“Across all canola varieties, regression analysis showed a straight-forward linear relationship between disease severity and pod number and seed yield loss,” Strelkov explains. “As blackleg severity increased, the pod number and seed yield decreased linearly. We found that for each unit increase in disease severity from 0 to 5, the seed yield declined by about 17 per cent. We also found that blackleg severity was lower, and seed yield was 120 to 128 per cent greater, in the moderately resistant to resistant hybrids compared with the susceptible cultivar.”

The study results formed the basis for the development of the blackleg yield loss model, that, together with the annual canola disease incidence and severity survey data, can help inform growers, agronomists and industry on realistic losses to blackleg in a given area or across industry in a particular year. This project is consistent with results reported from previous work conducted in the U.K. and also in Eastern Canada, but under western Canadian conditions. The research project wrapped up in 2017, and the yield loss model and recommendations have been provided to the Canola Council of Canada and industry.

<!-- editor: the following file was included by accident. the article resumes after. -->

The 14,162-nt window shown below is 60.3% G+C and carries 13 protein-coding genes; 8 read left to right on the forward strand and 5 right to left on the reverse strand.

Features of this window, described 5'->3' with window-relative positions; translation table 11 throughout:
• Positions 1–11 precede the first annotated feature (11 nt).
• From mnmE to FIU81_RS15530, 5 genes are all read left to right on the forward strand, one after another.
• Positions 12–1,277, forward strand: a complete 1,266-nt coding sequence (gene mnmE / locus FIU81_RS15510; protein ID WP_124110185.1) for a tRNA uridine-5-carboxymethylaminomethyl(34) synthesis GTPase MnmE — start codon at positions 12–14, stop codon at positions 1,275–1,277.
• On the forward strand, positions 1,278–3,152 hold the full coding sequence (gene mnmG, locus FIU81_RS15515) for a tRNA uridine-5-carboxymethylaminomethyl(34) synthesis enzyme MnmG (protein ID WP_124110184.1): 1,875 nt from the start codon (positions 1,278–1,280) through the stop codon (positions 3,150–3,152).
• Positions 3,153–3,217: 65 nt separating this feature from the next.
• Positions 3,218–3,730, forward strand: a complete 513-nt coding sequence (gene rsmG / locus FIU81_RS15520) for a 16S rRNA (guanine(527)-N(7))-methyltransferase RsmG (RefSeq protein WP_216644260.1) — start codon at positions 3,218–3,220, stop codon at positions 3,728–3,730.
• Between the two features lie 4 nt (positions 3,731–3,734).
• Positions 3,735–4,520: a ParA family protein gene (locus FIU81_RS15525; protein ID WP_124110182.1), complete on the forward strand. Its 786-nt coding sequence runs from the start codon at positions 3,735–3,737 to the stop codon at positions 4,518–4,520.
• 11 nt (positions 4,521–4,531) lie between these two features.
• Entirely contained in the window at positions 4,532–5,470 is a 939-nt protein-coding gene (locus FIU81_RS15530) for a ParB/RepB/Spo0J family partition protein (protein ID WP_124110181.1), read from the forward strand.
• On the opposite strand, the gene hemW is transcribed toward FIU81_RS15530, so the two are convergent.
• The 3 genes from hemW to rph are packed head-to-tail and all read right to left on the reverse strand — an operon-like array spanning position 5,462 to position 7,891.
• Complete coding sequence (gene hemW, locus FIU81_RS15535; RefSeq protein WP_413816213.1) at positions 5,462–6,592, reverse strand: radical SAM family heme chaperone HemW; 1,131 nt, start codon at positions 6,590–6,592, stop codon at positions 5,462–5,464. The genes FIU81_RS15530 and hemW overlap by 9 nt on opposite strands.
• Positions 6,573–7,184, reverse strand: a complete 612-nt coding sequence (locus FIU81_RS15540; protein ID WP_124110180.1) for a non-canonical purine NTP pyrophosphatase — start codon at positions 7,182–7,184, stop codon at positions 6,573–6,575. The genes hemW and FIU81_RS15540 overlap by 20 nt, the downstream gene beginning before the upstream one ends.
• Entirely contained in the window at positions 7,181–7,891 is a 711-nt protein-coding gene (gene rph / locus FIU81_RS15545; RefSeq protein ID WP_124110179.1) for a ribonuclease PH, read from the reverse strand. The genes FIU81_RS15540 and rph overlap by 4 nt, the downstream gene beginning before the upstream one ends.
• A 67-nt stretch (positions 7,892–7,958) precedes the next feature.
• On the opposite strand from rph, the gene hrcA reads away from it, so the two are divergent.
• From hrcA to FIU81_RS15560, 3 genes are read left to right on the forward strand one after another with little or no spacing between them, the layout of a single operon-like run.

“Although the research trials were completed in Alberta, the model is applicable across Western Canada,” Strelkov says. “The model can now be used to provide an indication of yield losses in canola that can be attributed to blackleg in individual fields or on a local or even regional scale. This blackleg yield loss model and associated recommendations will also help producers make informed crop management decisions and estimate economic disease impacts.”